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ABSTRACT: Encouraging male partners to accompany women to antenatal care (ANC) is an important first step in engaging men on maternal and newborn health. However, little is known regarding the impact of male partner antenatal accompaniment beyond HIV-related perinatal outcomes. A systematic review was conducted to synthesize the evidence on the influence of male accompaniment on non-HIV outcomes during pregnancy and into the postpartum period. Eligible studies were published in English from 2003 to 2013 and evaluated the effect of male antenatal accompaniment on perinatal health in a developing country. Four electronic databases and selected reference lists were searched. Out of 84 potential citations retrieved, seven publications were retained for the assessment of male antenatal accompaniment's influence using iterative thematic analysis. During pregnancy, male antenatal accompaniment positively impacted women's knowledge of danger signs, but did not affect birth preparedness, ANC utilization, or miscarriages. During labor and delivery, men's ANC presence was associated with increases in institutional delivery and skilled birth attendance, but with no effect for birth-related outcomes. During the early postnatal period, male antenatal accompaniment was associated with higher uptake of postnatal services, but with mixed effects on breastfeeding and newborn survival. Couples' increased communication on pregnancy care and men's subsequent motivation to ensure safe delivery may explain these observed benefits. Inadequate communication, late accompaniment, or partner type may explain the lack of influence on some outcomes. More efforts are needed to expand the implementation and evaluation of male involvement strategies to improve perinatal health.Maternal and Child Health Journal 02/2015; DOI:10.1007/s10995-015-1713-2 · 2.24 Impact Factor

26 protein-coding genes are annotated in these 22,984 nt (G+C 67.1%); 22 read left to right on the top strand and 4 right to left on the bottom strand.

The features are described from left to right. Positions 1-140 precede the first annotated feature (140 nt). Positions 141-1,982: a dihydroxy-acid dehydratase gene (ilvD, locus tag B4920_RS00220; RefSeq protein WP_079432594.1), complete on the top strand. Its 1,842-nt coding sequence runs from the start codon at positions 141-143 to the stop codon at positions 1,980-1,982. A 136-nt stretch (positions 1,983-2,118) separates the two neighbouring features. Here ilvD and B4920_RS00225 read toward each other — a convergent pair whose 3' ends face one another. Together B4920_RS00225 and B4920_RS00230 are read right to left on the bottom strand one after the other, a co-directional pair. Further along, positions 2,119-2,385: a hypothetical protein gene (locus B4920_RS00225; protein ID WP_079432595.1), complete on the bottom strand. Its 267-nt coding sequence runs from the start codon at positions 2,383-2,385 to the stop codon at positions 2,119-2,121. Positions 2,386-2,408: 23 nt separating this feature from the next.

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ABSTRACT: Despite expansive scale-up of prevention of mother-to-child transmission (PMTCT) of HIV services in Kenya over the last decade, Kenya remains one of the countries contributing to high numbers of children living with HIV globally and is among the 22 PMTCT global plan priority countries. Using structured and in-depth interviews this study examined enabling factors that enhance utilization of and adherence to PMTCT services in an urban setting in Kenya. HIV-positive birthmothers (N = 55) whose infants were HIV-negative at the time of the study completed a structured interview and a subset (n = 15) participated in in-depth interviews. The majority of the mothers (98 %) delivered at a health facility and 91 % exclusively breastfed. Further, 91 % attended clinic appointments regularly and 69.1 % strictly adhered to prescribed medication dosage and schedules. However, 18 % had not disclosed their HIV status to anybody, 27 % did not use condom during sex, 95 % did not participate in AIDS support groups and 53 % of their male partners were not involved in PMTCT. Four key themes facilitating PMTCT success emerged from the qualitative data: supportive counseling, striving for motherhood, assurance of confidentiality; and confirmation, affirmation and admiration. HIV/AIDS related stigma and gender imbalances create many missed opportunities for HIV-positive mothers to reach out for support from family and community, apply acquired knowledge and access more affordable care. To be successful, PMTCT programs should be aware of these factors and ensure that mothers are provided with culturally competent care.AIDS and Behavior 11/2014; DOI:10.1007/s10461-014-0939-0 · 3.49 Impact Factor